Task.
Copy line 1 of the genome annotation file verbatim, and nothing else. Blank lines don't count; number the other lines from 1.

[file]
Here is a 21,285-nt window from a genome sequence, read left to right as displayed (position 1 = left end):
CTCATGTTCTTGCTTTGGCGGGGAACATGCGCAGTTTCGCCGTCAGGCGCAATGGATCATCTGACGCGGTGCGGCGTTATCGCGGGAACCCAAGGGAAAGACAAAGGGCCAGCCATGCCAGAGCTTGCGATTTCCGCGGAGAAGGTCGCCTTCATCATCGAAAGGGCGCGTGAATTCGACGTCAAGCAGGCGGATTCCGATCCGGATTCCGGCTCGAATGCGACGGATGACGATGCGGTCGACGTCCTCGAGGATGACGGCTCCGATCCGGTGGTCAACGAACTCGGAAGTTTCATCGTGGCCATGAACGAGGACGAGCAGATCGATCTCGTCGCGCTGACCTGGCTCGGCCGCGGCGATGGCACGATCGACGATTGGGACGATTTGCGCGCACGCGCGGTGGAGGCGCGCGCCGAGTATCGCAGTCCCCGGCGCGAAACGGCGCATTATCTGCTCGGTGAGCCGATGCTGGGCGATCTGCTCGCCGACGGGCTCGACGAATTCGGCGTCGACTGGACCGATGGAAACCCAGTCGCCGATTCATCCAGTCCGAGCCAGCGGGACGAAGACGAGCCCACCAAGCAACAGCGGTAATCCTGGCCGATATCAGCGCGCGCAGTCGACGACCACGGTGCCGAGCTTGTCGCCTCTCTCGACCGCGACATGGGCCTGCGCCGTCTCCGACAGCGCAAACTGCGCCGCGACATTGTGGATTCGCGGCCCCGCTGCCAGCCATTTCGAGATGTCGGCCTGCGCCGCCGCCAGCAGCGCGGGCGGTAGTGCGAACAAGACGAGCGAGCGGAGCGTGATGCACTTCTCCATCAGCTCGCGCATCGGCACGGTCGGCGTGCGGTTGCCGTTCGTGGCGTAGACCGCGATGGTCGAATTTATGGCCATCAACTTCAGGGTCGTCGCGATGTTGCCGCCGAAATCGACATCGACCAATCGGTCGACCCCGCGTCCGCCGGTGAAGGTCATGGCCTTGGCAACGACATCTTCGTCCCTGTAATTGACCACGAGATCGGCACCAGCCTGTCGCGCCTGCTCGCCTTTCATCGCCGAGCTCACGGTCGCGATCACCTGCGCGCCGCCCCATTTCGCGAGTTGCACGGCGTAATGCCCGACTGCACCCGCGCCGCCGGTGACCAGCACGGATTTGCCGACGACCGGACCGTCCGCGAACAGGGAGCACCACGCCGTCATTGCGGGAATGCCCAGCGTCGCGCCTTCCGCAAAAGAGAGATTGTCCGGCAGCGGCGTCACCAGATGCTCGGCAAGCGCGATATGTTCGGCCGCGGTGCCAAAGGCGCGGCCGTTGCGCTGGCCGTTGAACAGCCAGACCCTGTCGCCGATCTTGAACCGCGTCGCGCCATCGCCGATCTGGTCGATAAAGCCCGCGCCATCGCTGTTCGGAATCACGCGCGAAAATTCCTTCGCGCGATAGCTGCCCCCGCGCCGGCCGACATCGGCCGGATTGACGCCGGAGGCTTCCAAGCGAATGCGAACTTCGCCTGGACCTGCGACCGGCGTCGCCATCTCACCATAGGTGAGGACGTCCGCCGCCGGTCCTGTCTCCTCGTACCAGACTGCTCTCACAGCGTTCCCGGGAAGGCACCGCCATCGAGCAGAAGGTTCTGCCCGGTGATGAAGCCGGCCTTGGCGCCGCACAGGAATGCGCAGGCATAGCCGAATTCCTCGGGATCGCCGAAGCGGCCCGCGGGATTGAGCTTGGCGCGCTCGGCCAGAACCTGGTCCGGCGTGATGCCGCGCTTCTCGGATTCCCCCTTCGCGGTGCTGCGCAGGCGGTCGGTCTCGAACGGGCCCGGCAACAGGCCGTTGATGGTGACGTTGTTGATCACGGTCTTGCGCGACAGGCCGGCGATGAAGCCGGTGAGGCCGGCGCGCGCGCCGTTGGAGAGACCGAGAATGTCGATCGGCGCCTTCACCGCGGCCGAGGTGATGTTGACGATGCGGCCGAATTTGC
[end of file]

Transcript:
Here is a 21,285-nt window from a genome sequence, read left to right as displayed (position 1 = left end):